What is meant by Net Positive Suction Head (NPSH) in Piping World ?

Net positive suction head is the term that is usually used to describe the absolute pressure of a fluid at the inlet to a pump minus the vapour pressure of the liquid. The resultant value is known as the Net Positive Suction Head available. The term is normally shortened to the acronym NPSHa, the "a" denotes available.

Net Positive Suction Head Available( NPSHa) :
The amount of NPSH available to the pump from the suction line is termed NPSHa. And also NPSHa is defined as:

NPSHa = Pressure head + Static head – Vapor pressure head of your product – Friction head loss in the piping, valves and fittings.

A similar term is used by pump manufactures to describe the energy losses that occur within many pumps as the fluid volume is allowed to expand within the pump body. This energy loss is expressed as a head of fluid and is described as NPSHr (Net Positive Suction Head requirement) the "r" suffix is used to denote the value is a requirement. 

Net Positive Suction Head Required (NPSHr ):
The amount of NPSH the pump requires to avoid cavitation is called NPSHr. NPSH required is a function of the pump design and is determined based on actual pump test by the vendor.

Different pumps will have different NPSH requirements dependent on the impellor design, impellor diameter, inlet type, flow rate, pump speed and other factors. A pump performance curve will usually include a NPSH requirement graph expressed in metres or feet head so that the NPSHr for the operating condition can be established.

Pressure Head (hp):
Pressure head refers to absolute pressure on the surface of the liquid reservoir supplying the pump suction, converted to feet of head or meter of head. If the system is open, hp equals atmospheric pressure head.

Static Suction Head (hS) :
Head resulting from elevation of the liquid relative to the pump center line. If the liquid level is above pump center line, hS is positive. If the liquid level is below pump center line, hS is negative. Negative hS condition is commonly denoted as a “suction lift” condition.

Vapour Pressure Head (hvp):
The vapour pressure of liquid can be obtained from vapour pressure tables. When the vapour pressure is converted to head, it is referred to as vapor pressure head, hvp. The value of hvp of a liquid increases with the rising temperature and in effect, opposes the pressure on the liquid surface, the positive force that tends to cause liquid flow into the pump suction i.e. it reduces the suction pressure head.
Friction Head (hf):
The head required to overcome the resistance to flow in the pipe and fittings. It is dependent upon the size, condition and type of pipe, number and type of pipe fittings, flow rate, and nature of the liquid.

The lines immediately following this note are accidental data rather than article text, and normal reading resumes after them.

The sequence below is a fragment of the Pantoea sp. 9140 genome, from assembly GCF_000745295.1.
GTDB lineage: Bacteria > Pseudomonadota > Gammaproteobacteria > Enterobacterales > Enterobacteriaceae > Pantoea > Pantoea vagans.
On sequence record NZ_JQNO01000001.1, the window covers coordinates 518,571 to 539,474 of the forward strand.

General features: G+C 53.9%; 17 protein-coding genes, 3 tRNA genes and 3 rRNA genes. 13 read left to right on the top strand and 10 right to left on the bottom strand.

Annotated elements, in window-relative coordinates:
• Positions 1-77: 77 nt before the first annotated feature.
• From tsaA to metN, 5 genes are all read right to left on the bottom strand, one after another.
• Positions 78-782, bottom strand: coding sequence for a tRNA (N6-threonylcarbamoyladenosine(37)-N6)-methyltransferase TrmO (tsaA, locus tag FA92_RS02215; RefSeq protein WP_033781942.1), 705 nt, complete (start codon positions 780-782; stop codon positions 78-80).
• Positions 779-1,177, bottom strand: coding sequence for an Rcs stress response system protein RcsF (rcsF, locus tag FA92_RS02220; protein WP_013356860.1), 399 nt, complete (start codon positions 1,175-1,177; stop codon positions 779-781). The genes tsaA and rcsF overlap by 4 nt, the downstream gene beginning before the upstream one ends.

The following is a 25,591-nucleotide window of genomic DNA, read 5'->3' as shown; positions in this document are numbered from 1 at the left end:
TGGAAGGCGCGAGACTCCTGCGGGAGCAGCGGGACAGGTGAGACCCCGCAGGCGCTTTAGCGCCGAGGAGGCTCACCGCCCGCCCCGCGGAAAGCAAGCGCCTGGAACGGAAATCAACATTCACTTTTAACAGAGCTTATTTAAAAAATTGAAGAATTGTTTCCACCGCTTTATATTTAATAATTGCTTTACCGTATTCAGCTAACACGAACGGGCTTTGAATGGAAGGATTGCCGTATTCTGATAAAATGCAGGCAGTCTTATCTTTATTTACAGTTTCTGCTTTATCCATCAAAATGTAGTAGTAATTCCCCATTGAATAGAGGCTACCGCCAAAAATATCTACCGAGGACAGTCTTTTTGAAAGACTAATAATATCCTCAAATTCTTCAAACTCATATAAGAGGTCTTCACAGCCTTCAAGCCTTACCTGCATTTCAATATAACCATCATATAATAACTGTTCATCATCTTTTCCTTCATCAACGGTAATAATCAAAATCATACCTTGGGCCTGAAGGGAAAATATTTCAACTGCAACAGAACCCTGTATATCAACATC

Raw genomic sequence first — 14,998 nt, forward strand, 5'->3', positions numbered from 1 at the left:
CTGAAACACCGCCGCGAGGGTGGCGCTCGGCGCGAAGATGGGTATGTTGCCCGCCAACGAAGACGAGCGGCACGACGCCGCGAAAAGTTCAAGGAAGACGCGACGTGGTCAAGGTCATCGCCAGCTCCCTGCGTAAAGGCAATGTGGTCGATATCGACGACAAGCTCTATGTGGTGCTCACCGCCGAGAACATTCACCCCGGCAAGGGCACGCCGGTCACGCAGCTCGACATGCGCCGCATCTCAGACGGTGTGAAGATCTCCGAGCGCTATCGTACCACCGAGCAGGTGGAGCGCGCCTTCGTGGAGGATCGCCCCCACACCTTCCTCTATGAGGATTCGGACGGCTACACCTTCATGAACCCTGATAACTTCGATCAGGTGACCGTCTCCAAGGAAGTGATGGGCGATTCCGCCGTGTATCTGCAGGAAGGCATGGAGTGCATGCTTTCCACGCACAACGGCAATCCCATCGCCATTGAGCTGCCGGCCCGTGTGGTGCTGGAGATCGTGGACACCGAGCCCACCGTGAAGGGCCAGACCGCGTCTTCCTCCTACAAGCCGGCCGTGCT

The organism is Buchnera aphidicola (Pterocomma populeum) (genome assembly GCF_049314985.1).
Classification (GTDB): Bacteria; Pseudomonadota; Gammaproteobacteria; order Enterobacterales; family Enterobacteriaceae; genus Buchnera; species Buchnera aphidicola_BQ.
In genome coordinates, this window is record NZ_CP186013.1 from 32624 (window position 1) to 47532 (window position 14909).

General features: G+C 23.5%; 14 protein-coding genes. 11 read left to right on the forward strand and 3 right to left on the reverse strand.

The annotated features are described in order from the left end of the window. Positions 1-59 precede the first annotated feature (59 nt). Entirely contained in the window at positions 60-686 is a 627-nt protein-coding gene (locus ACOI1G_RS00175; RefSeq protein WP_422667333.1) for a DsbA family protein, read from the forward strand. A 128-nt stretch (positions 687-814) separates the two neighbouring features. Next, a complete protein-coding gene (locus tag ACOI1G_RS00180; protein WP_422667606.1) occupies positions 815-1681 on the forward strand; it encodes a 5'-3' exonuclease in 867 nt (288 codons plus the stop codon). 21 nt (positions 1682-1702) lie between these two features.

Comparison of NPSHa and NPSHr :
All calculated values must be in the same units either meter head or feet head. If the NPSHa is greater than the NPSHr cavitation should not occur. If the NPSHa is lower than the NPSHr then gas bubbles will form in the fluid and caviation will occur.

Increasing the NPSH available :
To increase the NPSHa consider the following:

  • Increase the suction pipe work size to give a fluid velocity of about 1 m/sec or 3 ft/sec
  • Redesign the suction pipe work to eliminate bends, valves and fittings where possible.
  • Raise the height of the fluid container.
  • Pressurized the fluid container, but ensure that the pressure in the container is maintained as the fluid level is lowered.

Liquid entering the impeller eye turns and is split into separate streams by the leading edges of the impeller vanes, an action which locally drops the pressure below that in the inlet pipe to the pump. If the incoming liquid is at a pressure with insufficient margin above its vapour pressure, then vapour cavities or bubbles appear along the impeller vanes just behind the inlet edges. 

This Phenomenon is known as cavitation and has three undesirable effects:

  • The collapsing cavitation bubbles can erode the vane surface, especially when pumping water-based liquids.
  • Noise and vibration are increased, with possible shortened seal and bearing life.
  • The cavity areas will initially partially choke the impeller passages and reduce the pump performance. In extreme cases, total loss of pump developed head occurs.

Avoiding cavitation :
In a system where the pipe work layout provides a positive head, the motive force to move the fluid to the pump will be the fluid surface pressure plus the positive head. Incorrect sizing of the supply pipe work and isolating valves may result in high frictional losses which can still lead to situations where the NPSHa is still too low to prevent cavitation.

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